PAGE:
cleared away, and to get water and provisions, as the ship was heeling over. He again descended to the cabin,
    but the water was rushing in so rapidly that he could procure nothing.
    He then came up on deck, ordered all hands into the boats, and was the last himself to leave the ship, which he did by throwing himself into the sea and swimming to the nearest boat. The ship was on her beam-ends, her top gallant-yards underwater.
    They then pushed off some distance from the ship, expecting her to sink in a very short time. Upon an examination of the stores they had been able to save, they discovered that they had only 12 quarts of water, and not a mouthful of
    provisions of any kind. The boats contained 11 men each, were leaky, and, night coming on, they were obliged to
    bale them all night to keep them from sinking.
    Next day they returned to the ship, but could save little. With the hope of reaching a rainy latitude, they directed
    their course northerly, and on the 22nd of August, at about 5 o'clock p.m., they had the indescribable joy of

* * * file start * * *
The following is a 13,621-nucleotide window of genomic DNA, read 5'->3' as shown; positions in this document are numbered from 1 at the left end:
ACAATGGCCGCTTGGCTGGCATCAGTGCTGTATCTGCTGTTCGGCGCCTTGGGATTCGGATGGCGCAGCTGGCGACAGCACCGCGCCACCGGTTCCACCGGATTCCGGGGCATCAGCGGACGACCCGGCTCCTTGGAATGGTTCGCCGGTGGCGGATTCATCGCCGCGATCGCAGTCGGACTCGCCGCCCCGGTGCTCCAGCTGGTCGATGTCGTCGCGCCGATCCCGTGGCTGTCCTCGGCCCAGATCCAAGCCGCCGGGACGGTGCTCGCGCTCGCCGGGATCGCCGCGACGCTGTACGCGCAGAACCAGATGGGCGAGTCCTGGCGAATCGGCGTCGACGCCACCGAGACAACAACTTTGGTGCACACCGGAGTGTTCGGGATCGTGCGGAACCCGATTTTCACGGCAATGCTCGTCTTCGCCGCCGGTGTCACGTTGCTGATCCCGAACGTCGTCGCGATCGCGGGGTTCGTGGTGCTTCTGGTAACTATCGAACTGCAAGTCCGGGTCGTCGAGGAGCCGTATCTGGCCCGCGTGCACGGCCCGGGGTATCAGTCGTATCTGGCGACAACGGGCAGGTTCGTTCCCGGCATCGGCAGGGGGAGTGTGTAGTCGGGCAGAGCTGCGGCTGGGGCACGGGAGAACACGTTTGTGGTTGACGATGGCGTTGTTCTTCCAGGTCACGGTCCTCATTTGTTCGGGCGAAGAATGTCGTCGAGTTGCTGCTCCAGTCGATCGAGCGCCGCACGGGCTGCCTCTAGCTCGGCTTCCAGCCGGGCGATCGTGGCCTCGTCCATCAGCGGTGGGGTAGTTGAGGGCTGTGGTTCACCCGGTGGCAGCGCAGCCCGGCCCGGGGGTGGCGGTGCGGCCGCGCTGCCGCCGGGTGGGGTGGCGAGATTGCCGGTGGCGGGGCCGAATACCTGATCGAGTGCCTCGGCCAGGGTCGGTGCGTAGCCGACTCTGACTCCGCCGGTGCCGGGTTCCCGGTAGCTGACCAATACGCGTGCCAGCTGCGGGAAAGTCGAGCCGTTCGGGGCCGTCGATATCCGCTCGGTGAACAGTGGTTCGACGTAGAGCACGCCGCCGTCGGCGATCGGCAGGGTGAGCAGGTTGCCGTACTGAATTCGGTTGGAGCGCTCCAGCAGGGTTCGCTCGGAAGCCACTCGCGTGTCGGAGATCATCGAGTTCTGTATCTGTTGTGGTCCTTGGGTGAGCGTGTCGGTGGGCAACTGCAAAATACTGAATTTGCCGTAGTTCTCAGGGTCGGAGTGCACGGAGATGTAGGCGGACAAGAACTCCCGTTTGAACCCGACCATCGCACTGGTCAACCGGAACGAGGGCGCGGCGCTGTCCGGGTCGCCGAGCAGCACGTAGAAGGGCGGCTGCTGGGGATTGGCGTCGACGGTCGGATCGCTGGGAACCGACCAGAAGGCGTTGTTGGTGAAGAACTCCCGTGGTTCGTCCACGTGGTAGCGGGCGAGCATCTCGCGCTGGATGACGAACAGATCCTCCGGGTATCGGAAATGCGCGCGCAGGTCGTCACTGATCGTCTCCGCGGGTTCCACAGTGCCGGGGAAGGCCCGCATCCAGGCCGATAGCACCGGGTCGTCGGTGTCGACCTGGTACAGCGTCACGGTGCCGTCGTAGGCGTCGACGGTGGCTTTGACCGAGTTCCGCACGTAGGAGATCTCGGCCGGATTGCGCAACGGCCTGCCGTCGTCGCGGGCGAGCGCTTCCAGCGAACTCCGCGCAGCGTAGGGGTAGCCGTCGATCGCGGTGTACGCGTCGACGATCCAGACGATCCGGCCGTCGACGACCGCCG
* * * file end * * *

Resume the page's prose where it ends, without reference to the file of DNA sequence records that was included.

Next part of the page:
discerning a ship in the distance. They made a signal, and were soon answered, and in a short time they were
    reached by the good ship NANTUCKET, of Nantucket, Massachusetts. Captain Gibbs, who took them all on board,
    clothed and fed them, and extended to them in every way the greatest possible hospitality.
    On the succeeding day Captain Gibbs went to the wreck of the ill-fated ANN ALEXANDER, for the purpose of trying to
    procure something from her; but, as the sea was rough, and the attempt considered dangerous, he abandoned the
    project. The NANTUCKET then set sail for Paita, where she arrived on the 15th of September, and where she landed
    Captain Deblois and his men."